WFC Wells Fargo, Royal Bank RY

Not everybody is aware of the fact that Wells Fargo, the bank with the stagecoach in its logo, is now the biggest bank in the US. At a capitalization of about $180 bln. it is as large as Bank of America and Citi combined. Like Bank of America (originally) WFC is headquartered in the State of California and could consequently grow organically as this state did not have single-unit bank laws. Citi, better known as FNCB grew to its size thanks to a collection of financial corporations made possible primarily by suspending Glass-Steagall.

Two things stand out. One is that that the first shall be the last. The other is that if you stick to your knitting , either by choice or circumstances, you may do better. Being in a state that does allow multi-unit banking helped growth and provided a solid deposit base. Being in a back-water also helped to resist the temptation to copy the money-centre banks. In we have all these elements which is why the Royal probable best resembles WFC.

First WFC;

WFC mar 2012WFC s mar 2012

The rebound from the lows has lasted much longer and given the magnitude of the move it was reasonable to assume that the rebound was over. However, with the benefit of hindsight, now that WFC is at the exact same level it was 2 years ago, one must assume that a “flat” occurred as a wave b in the pause part of the rebound. If that is the case the stock could soon make a new high, an irregular top for wave B. This would be at around $38+.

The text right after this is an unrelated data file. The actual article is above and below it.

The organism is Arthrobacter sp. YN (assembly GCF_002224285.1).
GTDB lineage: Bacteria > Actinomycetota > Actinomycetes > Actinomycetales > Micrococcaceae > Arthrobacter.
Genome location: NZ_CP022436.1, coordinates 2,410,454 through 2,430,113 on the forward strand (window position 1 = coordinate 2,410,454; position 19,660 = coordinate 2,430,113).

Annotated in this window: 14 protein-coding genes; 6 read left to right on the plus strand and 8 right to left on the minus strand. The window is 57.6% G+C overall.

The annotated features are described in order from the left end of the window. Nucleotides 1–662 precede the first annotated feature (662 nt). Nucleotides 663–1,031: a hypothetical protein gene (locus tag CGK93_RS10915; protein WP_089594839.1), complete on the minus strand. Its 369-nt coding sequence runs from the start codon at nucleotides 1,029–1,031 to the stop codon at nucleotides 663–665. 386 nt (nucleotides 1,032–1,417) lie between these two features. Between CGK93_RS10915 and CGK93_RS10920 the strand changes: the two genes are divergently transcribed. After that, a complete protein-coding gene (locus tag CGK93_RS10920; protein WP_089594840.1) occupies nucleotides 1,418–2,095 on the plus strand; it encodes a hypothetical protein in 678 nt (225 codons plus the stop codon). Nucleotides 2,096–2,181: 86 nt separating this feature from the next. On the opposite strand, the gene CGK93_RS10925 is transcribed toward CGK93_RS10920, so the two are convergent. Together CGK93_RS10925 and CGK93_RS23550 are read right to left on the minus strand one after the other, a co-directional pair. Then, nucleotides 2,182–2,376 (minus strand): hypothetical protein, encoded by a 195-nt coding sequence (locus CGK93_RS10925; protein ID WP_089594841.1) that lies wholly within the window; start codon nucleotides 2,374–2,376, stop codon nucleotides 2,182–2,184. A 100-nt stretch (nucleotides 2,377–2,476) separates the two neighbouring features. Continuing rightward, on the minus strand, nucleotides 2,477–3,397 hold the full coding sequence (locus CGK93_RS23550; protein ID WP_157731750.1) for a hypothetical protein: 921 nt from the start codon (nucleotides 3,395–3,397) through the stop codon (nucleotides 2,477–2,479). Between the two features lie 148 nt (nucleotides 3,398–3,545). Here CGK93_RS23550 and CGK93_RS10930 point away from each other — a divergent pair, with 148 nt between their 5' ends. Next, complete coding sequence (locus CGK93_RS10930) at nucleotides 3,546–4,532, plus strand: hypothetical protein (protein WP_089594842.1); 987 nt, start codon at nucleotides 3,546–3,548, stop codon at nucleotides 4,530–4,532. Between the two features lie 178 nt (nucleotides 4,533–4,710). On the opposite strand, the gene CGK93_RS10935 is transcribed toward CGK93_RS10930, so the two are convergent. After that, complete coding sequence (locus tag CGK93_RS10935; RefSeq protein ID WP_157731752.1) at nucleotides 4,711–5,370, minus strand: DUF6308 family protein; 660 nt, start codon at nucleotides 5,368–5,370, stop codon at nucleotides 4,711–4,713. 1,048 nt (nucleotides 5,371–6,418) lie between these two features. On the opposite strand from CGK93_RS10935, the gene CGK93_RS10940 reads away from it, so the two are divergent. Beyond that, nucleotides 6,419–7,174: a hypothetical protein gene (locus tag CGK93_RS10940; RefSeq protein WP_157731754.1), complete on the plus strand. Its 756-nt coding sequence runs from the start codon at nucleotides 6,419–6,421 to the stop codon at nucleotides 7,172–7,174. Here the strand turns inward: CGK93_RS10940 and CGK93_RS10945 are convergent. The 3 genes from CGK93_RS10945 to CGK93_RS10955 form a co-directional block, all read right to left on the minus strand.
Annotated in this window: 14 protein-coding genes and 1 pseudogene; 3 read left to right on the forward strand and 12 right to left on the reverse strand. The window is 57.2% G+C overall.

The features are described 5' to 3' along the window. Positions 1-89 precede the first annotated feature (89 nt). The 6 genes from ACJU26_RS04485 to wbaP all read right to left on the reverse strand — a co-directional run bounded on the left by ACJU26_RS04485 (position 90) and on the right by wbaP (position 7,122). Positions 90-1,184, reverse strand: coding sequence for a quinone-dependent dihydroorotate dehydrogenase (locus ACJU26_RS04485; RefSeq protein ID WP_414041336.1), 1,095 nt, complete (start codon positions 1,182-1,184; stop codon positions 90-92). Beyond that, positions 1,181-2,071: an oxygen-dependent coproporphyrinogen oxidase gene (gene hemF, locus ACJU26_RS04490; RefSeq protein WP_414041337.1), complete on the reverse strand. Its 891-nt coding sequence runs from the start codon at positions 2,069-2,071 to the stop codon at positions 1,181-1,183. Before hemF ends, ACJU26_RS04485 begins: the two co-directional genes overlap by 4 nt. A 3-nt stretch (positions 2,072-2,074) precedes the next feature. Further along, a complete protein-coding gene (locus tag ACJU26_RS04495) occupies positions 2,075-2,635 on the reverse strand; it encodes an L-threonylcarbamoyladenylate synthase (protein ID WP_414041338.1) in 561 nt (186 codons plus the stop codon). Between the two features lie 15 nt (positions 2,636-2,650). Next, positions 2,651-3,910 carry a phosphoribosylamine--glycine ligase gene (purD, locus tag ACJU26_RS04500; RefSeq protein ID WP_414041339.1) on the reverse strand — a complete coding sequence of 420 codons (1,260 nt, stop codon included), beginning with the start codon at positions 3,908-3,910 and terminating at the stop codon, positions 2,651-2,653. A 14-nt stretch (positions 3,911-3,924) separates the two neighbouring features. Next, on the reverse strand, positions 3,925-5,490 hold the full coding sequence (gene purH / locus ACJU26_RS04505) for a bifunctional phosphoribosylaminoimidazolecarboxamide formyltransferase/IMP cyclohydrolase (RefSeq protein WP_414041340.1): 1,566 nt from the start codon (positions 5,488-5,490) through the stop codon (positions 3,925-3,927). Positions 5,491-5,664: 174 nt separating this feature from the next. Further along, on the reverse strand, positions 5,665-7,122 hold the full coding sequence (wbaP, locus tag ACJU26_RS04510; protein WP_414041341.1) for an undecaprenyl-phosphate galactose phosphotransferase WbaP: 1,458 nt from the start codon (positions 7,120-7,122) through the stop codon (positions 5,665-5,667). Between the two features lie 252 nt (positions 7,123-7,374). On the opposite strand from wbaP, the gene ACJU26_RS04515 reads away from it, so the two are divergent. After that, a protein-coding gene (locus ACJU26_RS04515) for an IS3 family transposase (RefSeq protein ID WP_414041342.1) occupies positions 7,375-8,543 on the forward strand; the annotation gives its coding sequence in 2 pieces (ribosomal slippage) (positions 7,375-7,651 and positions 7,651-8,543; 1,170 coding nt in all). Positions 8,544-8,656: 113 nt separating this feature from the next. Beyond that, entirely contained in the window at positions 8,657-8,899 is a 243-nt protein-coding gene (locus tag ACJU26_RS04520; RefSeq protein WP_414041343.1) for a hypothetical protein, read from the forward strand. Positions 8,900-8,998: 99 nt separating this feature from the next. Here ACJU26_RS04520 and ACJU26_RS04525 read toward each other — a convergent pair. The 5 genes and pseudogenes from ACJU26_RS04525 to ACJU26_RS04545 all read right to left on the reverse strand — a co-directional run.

As far as the Royal is concerned, there are a total of 42 entries in this website and following the blogs would have been quite profitable. Nevertheless the two highs just ticks apart and the two 5 wave moves down never did fit so to speak. Here is the updated count;

RY mar 18 2012

The 1-2, 1-2 possibility is still viable but the above count now looks more plausible. If we assume that  wave c will grow to about 62% of wave a, as is quite common, then a peak at around $65 is a possibility. From a trading perspective it is not a smart thing to buy this stock. It took the stock 50/100 years to get to these levels and just eyeballing the chart tells you that it has not been higher than it is now for more than a few months. If you do own it, it is definitely a sell now or above $60. The next big move, according to principles, should be rather nasty as the target is at least the level of the 4th wave of previous degree, around $22.

Your broker will , no doubt, remind you that this stock earns you twice as much as the 10-year government bond does, on top of which it is tax-efficient due to the dividend gross-up. That is entirely true but it is also static rather than dynamic. Should bond yields rise, perhaps dramatically, the banks will be hurt hard and this could happen.